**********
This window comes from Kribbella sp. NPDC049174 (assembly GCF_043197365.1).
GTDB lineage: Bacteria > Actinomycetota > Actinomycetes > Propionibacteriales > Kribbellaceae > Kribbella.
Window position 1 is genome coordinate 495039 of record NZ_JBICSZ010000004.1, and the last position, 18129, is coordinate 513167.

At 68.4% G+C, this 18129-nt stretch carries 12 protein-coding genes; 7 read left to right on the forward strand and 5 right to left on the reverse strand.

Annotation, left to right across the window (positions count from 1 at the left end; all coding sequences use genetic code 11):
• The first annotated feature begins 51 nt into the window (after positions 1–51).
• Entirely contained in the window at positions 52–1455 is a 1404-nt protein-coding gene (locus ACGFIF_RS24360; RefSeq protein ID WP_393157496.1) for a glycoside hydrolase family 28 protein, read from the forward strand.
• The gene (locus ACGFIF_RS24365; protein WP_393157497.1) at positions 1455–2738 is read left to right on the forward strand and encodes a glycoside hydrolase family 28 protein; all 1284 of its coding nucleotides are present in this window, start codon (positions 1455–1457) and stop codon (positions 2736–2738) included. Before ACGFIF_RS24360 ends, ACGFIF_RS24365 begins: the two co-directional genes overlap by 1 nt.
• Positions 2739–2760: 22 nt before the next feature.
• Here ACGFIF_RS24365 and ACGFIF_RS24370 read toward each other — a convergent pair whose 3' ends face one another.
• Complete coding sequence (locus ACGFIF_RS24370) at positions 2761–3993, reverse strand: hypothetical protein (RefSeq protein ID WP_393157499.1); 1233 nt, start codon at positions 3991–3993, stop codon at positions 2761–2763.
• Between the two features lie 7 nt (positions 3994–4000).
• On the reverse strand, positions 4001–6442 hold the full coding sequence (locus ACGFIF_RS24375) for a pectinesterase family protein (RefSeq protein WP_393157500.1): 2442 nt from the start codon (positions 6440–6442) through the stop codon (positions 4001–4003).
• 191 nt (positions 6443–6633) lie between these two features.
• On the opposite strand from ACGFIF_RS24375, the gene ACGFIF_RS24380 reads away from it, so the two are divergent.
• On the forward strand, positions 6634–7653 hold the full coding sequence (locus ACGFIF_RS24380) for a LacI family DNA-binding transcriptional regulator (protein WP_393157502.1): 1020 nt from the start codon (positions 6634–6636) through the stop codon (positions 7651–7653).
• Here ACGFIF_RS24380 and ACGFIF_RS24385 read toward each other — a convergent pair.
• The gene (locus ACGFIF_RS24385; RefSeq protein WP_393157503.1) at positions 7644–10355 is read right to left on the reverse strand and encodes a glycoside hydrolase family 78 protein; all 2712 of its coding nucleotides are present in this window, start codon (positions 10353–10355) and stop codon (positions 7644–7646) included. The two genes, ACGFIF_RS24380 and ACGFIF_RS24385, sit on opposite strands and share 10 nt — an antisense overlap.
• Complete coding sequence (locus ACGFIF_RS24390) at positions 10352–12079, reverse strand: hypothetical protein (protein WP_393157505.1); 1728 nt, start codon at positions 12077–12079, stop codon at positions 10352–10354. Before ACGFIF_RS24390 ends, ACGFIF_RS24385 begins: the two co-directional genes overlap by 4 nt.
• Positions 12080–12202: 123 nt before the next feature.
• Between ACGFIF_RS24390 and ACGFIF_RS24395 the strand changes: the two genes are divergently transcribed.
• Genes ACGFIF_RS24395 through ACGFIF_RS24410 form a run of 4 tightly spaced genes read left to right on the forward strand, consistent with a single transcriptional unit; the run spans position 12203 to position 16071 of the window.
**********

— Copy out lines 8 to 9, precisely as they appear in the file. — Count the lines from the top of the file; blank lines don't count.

• The gene (locus ACGFIF_RS24365; protein WP_393157497.1) at positions 1455–2738 is read left to right on the forward strand and encodes a glycoside hydrolase family 28 protein; all 1284 of its coding nucleotides are present in this window, start codon (positions 1455–1457) and stop codon (positions 2736–2738) included. Before ACGFIF_RS24360 ends, ACGFIF_RS24365 begins: the two co-directional genes overlap by 1 nt.
• Positions 2739–2760: 22 nt before the next feature.